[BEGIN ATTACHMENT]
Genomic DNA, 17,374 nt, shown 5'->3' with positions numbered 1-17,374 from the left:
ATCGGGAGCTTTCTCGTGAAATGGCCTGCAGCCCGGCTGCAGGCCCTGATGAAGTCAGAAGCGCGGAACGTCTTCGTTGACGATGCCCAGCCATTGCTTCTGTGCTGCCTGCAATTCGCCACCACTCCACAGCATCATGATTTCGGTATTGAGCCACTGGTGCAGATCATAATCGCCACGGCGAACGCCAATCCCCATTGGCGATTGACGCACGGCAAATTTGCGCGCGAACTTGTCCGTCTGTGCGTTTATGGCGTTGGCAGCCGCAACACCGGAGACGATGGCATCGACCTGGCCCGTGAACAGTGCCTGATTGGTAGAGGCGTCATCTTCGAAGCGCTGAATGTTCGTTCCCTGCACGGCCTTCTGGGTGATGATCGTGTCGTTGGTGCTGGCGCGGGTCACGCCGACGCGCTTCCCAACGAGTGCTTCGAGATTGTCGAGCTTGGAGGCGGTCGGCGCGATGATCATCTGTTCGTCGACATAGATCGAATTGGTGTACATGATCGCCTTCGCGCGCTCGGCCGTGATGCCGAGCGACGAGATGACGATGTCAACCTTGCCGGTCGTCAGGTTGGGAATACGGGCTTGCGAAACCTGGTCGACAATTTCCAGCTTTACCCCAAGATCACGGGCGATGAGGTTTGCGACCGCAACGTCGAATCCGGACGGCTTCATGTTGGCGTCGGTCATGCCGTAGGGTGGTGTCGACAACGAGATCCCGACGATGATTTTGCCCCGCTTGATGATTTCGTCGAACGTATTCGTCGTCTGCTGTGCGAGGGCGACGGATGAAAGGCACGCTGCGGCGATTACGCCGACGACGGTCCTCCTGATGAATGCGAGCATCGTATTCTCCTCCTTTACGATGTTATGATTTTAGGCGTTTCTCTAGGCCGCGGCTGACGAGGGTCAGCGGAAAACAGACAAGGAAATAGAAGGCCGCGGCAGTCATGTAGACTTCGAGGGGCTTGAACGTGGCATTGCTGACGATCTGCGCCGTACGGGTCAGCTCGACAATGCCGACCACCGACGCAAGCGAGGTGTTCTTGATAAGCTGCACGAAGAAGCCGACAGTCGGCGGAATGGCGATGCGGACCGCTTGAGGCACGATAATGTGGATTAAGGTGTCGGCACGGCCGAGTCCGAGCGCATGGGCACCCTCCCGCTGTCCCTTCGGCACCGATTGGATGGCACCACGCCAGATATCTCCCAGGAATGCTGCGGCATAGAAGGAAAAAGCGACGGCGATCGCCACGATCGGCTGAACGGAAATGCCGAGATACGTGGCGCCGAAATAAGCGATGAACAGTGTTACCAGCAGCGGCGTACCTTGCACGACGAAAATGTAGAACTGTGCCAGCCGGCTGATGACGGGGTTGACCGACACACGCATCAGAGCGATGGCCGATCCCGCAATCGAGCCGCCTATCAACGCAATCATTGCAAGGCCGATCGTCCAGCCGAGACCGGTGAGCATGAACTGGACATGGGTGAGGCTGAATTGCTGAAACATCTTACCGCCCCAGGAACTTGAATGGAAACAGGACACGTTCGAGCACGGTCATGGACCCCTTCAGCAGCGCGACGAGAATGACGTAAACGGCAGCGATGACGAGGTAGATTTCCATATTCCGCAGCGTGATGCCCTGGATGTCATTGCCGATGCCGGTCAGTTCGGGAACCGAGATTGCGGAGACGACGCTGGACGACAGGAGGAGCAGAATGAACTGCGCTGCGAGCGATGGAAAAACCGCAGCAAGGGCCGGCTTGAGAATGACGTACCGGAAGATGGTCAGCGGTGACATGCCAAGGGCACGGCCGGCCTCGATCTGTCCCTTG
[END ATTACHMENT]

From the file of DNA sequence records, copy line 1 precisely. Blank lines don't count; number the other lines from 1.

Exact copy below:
Genomic DNA, 17,374 nt, shown 5'->3' with positions numbered 1-17,374 from the left: